Sing To Me, Muse, of the Rage of C. Smalldog…

“Get mad, then get over it.”
~ Colin Powell

This holiday season has been fraught and no mistake.  The weekend was a good chance to sort of recover from some personal stuff last week – many thanks to Margot whose Christmas present to me was a ticket to a concert that we went to together.  Christmas music is wonderfully soothing.

And I needed to be soothed because last week I was angry.  It’s not very Christmas-y but deal, kittens, holiday mirth will soon resume.

Anger-and-HealthI think anger is a hugely underrated emotion.  It’s something we’re supposed to tamp down, turn away from, or disavow.  I disagree.  Granted there is a difference between allowing yourself to feel anger and being consumed by it and that should be appreciated, but if you are a healthy, balanced person who is in control of yourself and your actions I say: go ahead, get angry.

I don’t mind feeling it.  I jokingly (but semi-seriously) refer to it as my “backup emotion” because when able to choose between feeling hurt or sad or angry, I will always pick the latter.  I don’t really get personally offended, but I do get angry.  Generally feeling it means I perceive that a wrong has been done within my sphere of influence, and feeling it usually motivates me to do something to try and either fix or ameliorate the wrong.

It has practical benefits as well.  The house is never so clean as it is after a particularly bad day at work.  My involvement in events and causes is ten times more stalwart when I’ve been personally angered by a behavior or policy.  I can cook a week’s worth of food in a couple of hours, to say nothing of a pile of baked goods, when properly hyped up on righteous indignation.  It’s invigorating, it’s energizing, it gets stuff done.

I admit I’m usually pretty well in control of myself.  I learned to control my anger as a teenager and change it from something that could be destructive into something constructive.  To use it as a motivator instead of a end of itself; it’s one of the best personal lessons I’ve ever learned.

The trouble with anger, at least as I’ve experienced it, is that it’s a fossil fuel: it can get you a long way, you can power a whole Industrial Revolution with it maybe, but it’s a finite resource.  Sooner or later, it’s not sustainable.  No healthy person can feel angry all of the time – it takes up way too much energy!  Oh, I’ve lasted months on it, but in the end it runs out, and if the thing that made you angry is still hovering around, meddling in your life, it can be really easy to feel exhausted, hounded, and generally just really disheartened.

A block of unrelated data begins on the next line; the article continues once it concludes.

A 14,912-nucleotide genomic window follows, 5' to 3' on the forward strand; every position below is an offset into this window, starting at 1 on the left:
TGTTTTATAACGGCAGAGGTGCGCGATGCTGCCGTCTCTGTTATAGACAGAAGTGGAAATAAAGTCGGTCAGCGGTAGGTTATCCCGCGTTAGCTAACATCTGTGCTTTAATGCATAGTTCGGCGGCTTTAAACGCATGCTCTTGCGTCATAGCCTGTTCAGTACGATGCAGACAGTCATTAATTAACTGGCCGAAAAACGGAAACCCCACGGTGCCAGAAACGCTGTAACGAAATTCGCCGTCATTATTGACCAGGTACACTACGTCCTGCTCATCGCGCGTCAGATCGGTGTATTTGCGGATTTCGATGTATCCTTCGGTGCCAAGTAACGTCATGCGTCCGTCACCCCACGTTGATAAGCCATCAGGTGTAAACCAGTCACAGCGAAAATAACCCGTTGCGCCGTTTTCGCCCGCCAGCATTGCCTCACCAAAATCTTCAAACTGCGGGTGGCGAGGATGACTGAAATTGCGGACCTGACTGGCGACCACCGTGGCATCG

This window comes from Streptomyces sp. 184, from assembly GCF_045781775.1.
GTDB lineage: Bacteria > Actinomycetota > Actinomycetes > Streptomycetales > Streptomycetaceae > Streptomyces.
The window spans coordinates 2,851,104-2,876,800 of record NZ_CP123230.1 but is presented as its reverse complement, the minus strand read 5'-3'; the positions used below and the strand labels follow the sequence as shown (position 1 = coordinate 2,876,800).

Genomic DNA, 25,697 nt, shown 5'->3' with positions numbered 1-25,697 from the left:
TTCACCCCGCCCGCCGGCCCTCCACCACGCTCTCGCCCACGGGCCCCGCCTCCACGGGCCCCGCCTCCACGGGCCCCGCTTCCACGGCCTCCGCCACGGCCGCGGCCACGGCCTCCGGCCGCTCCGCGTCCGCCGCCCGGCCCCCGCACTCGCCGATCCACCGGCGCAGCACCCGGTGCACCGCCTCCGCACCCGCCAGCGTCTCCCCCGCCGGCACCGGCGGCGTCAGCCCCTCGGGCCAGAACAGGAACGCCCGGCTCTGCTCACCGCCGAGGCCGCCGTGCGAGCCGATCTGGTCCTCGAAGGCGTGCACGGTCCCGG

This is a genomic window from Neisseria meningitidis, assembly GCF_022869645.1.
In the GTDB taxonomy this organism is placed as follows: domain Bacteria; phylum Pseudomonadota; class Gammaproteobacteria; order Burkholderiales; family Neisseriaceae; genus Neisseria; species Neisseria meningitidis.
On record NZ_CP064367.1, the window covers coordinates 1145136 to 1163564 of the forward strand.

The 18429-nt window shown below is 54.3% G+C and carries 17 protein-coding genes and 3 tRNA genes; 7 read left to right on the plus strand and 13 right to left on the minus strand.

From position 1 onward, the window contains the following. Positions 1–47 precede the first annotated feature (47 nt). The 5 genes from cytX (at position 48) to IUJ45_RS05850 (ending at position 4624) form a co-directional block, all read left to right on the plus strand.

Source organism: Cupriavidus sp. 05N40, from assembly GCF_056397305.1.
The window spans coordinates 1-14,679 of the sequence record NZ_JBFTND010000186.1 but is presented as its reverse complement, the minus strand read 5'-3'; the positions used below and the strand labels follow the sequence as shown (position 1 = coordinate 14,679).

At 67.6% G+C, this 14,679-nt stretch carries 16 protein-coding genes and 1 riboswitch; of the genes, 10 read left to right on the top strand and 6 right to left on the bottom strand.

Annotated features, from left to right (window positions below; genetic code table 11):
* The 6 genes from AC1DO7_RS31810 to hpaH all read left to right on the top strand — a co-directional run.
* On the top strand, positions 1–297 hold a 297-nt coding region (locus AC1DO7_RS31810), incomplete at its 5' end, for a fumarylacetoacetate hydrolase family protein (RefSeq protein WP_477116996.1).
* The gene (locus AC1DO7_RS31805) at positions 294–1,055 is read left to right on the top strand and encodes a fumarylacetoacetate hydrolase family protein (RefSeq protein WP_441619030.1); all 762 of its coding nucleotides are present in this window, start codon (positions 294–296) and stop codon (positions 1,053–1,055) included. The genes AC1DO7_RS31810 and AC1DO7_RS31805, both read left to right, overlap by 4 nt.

And I’ve never really been able to get a grip on being disheartened, I’ve not learned to channel that into optimism or anything really useful.  It mostly congeals into sad, tight little ball of stress that I tuck down somewhere and try to get over.  Sometimes I’m successful, sometimes not.  Last week I managed a lot on anger, but I ended up disheartened pretty quickly and was surprised by how draining that was too.

Thank God for support teams, and no mistake!  Husband, parents, and good friend do a lot to make you take heart again.  Ultimately all anger burns itself out.  I’m now trying to learn, when I start feeling grim, to just outlive the bastards.

But I’m curious.  Does anyone else have a backup emotion, or something potentially bad that they have managed to harness for motivation?  Is it healthy for you personally?  Unhealthy, but it works?  How do you cope?

9 thoughts on “Sing To Me, Muse, of the Rage of C. Smalldog…”

  1. Rejection is 100% normal for my business. I hate it but look at it the same way I look at athletic competition. Someone is going to lose and it is sometimes going to be me. So, call this resignation or laissez-faire-ness or nonchalance. I did not win my *&#@@*) fellowship (sigh) but I had prepared myself for that as soon as I walked out of the interview room.

    Interesting post!

    1. I am very sorry you didn’t get it. But I do admire the laissez-faire-ness perspective that you’ve cultivated, I think it’s really admirable (and for many people, extremely hard to achieve).

    1. Uh, if your blog is any indication, I will hang with you anytime. We all get woe-is-me sometimes, I think it’s okay to occasionally indulge if it helps you cope with stuff.

  2. When I was in High School, I was a pro at the “feeling-sorry-for-myself” emotion. I was very good at finding ways in which the world had wronged me and harboring that.
    After High School and growing up a little in college, I realized that no one is interested in my perception of whether I’ve been wronged. And, at the end of the day, I do live a pretty charmed life.
    So, I decided that I was no longer allowed to wallow in self pity. If I could do something about whatever it was that I was feeling sorry about, then action was to be taken. If I couldn’t, it was time to let it go.
    This means I’ve probably let a few jerk friends/co-workers off the hook for things I maybe should have demanded more respect for, but it was better for me to let it go and move on than to sit around waiting for them to apologize or change.

    1. That’s a real skill that some people never learn! I need to be better at letting some things go, so I admire people who are so good at it.

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